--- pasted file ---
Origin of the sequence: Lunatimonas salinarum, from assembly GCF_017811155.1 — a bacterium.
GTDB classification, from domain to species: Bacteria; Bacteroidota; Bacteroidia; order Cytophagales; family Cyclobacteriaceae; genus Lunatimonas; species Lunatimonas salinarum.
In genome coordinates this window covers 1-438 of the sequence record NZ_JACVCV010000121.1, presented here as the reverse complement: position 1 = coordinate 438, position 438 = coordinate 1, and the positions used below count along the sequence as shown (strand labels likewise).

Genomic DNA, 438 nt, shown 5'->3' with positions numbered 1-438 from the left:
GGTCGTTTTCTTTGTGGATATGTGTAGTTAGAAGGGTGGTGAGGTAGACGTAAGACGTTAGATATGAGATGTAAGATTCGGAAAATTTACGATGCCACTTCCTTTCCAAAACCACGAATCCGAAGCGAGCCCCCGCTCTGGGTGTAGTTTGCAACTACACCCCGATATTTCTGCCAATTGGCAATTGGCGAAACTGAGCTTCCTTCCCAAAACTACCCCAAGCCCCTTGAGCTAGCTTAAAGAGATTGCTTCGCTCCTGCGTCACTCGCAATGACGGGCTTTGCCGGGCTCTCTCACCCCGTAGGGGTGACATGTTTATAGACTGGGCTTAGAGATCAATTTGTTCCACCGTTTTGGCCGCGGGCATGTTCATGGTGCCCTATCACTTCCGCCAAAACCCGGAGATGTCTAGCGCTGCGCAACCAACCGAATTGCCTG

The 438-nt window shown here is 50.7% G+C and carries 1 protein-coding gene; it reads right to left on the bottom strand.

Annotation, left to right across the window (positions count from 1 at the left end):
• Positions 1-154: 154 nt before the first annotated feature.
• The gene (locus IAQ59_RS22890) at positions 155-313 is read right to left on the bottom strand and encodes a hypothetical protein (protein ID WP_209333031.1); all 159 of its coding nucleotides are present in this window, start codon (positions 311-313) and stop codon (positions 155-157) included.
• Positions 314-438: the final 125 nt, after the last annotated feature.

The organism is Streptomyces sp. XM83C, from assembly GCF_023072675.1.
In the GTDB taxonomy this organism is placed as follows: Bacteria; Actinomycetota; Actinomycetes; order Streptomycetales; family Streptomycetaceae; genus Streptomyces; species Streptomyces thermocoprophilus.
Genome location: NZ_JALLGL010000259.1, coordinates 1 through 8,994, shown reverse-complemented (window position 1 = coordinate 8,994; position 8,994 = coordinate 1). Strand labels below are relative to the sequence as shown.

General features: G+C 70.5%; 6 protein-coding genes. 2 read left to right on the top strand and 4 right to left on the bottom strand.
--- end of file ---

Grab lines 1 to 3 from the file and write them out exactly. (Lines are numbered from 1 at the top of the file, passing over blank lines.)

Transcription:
Origin of the sequence: Lunatimonas salinarum, from assembly GCF_017811155.1 — a bacterium.
GTDB classification, from domain to species: Bacteria; Bacteroidota; Bacteroidia; order Cytophagales; family Cyclobacteriaceae; genus Lunatimonas; species Lunatimonas salinarum.
In genome coordinates this window covers 1-438 of the sequence record NZ_JACVCV010000121.1, presented here as the reverse complement: position 1 = coordinate 438, position 438 = coordinate 1, and the positions used below count along the sequence as shown (strand labels likewise).